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Zika Virus: Prevention Starts with Communication


Florida Governor Rick Scott has declared a state of emergency in multiple Florida counties due to the diagnosed cases of the Zika virus. The Zika virus is a potential threat not just in Florida but throughout the country. Currently those who contract the virus only experience mild symptoms for a week, but it is potentially dangerous to pregnant women in that it is associated with birth defects. Experts state that the best way to prevent an outbreak is a proactive effort in communicating from the local level. Here’s what you can do to get the word out in your communities:

PREVENT SPREAD

Zika virus is mainly spread through mosquito bites, but can also be transmitted sexually. The Centers for Disease Control and Prevention (CDC) has guidelines on bite prevention and sexual transmission prevention on its web page. The best way to easily share this information is to download one of the CDC’s bite prevention fact sheets and share it with your citizens.

FOLLOW CDC TRAVEL NOTICES

The World Health Organization recently declared Zika a global public health emergency.  The CDC regularly updates its travel notices, and disseminating these notices to the public can be a key focus of any local public health.

GET TESTED

Citizens that contract Zika can stop the spread by avoiding others after the first week of illness.  Informing citizens about where to get tested and the importance of testing is a great tool for preventing a mass outbreak. Learn more about virus testing here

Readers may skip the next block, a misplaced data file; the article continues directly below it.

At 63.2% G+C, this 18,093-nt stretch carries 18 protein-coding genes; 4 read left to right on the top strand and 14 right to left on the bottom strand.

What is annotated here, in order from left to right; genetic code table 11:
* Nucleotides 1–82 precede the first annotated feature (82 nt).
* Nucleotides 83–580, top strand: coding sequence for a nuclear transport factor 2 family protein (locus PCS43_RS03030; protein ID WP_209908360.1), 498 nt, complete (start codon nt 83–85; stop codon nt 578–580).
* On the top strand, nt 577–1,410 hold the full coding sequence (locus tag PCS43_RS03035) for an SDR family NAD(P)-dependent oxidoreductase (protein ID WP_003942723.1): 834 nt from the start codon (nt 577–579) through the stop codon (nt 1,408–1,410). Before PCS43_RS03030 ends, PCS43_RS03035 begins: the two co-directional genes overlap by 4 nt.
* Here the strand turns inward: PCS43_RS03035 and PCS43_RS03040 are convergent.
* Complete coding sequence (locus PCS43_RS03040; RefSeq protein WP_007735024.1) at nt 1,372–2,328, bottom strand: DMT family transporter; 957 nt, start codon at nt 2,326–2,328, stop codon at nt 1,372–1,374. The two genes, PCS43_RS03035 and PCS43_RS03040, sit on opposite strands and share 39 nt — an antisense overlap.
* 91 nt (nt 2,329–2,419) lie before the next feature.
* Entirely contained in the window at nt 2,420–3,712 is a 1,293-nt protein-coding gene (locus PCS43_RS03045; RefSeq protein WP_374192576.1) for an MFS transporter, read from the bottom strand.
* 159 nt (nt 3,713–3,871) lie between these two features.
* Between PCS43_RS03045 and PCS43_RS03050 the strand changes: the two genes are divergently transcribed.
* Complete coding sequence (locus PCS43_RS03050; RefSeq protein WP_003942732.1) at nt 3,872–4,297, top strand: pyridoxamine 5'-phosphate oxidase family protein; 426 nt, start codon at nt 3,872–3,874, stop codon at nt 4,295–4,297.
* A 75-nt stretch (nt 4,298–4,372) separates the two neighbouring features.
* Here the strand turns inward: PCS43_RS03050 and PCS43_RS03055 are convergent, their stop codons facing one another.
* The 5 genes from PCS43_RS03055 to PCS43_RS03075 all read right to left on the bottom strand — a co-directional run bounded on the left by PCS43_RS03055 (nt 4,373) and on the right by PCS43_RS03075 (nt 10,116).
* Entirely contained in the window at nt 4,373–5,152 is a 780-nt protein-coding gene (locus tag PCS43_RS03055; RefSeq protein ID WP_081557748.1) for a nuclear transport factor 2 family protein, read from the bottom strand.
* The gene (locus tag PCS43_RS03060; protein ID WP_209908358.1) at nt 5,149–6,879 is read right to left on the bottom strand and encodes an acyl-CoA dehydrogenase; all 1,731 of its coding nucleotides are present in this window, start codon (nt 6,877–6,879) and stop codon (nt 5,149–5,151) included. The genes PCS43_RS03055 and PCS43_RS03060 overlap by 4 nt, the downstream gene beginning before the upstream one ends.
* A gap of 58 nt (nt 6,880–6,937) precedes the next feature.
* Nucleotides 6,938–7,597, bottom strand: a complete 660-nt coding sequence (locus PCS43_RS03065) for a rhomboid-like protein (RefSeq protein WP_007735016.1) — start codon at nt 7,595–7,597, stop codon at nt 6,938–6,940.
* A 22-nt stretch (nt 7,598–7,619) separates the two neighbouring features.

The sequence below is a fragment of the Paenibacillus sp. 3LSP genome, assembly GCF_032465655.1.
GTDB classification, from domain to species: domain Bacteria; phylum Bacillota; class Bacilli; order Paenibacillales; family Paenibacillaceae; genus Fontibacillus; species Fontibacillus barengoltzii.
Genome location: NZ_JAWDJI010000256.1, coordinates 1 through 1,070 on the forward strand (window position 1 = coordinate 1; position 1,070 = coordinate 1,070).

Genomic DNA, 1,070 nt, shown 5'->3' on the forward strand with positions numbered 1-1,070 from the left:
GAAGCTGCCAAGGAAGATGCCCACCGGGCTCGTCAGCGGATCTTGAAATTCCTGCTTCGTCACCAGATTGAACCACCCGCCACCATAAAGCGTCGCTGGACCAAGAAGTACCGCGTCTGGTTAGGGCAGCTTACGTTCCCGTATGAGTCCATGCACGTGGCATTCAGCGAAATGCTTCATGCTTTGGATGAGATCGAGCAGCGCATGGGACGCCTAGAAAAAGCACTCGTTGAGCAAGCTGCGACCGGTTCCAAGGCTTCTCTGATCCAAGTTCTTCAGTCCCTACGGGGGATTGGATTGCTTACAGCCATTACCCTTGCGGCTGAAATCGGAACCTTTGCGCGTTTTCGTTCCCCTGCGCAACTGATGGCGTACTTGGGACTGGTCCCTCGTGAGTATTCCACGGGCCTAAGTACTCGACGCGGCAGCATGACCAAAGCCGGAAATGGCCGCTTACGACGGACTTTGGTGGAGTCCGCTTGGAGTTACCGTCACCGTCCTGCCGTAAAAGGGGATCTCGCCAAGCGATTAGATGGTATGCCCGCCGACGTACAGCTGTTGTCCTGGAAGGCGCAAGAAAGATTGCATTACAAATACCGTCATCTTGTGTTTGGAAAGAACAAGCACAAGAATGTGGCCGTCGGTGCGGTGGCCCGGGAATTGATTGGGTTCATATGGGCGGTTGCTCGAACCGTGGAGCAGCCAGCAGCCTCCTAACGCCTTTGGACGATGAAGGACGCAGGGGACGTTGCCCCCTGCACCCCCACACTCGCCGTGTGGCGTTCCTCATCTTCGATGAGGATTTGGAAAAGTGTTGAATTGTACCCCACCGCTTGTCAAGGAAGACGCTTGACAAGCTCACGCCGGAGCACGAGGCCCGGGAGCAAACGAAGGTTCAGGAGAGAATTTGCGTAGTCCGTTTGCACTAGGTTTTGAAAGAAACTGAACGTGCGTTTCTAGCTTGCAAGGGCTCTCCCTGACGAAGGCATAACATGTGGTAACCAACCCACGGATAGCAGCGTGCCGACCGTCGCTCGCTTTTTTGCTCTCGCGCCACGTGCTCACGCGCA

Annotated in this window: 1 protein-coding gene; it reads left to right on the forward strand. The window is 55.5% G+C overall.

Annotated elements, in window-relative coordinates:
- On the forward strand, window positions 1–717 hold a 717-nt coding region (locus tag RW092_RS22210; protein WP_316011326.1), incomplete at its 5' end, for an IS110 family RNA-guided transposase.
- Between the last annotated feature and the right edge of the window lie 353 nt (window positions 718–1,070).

KEEP UPDATED

Make sure your health departments and citizens are following the latest developments.  An easy way to do this is to monitor National Association of County & City Health Officials (NACCHO) ongoing Zika coverage. AARP recently published an article discussing the virus’s impact on older adults

 
Update 04/04/2016

Recently released resources and information regarding the Zika virus:

1. Zika Virus Stats as of 03/30/2016 (via CDC):

  • Travel-associated Zika virus disease cases reported: 312
  • Locally acquired vector-borne cases reported: 0
  • Of the 312 cases reported, 27 were pregnant women, 6 were sexually transmitted, and 1 had Guillain-Barré syndrome.

2. CDC Fact Sheet on Testing for Pregnant Women Living in an Area with Zika (04/01/2016).

3. NACCHO: The Perfect Storm—Climate Change and Zika Virus Disease.

4. Scientific American: Zika Vaccine Could Solve One Problem While Stoking AnotherGrowing concerns about a Zika-autoimmune disease link are casting a shadow over vaccine development.

5. CDC hosts one day Zika Summit on 04/01/2016:

  • 425 local, state, and federal health officials and experts in maternal medicine and mosquito control spent the day at CDC headquarters getting the latest updates and sharing ideas.
  • Learn what took place during the summit by exploring #ZikaSummit.

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Douglas Shontz

Knowledge Network Research and Content Development Associate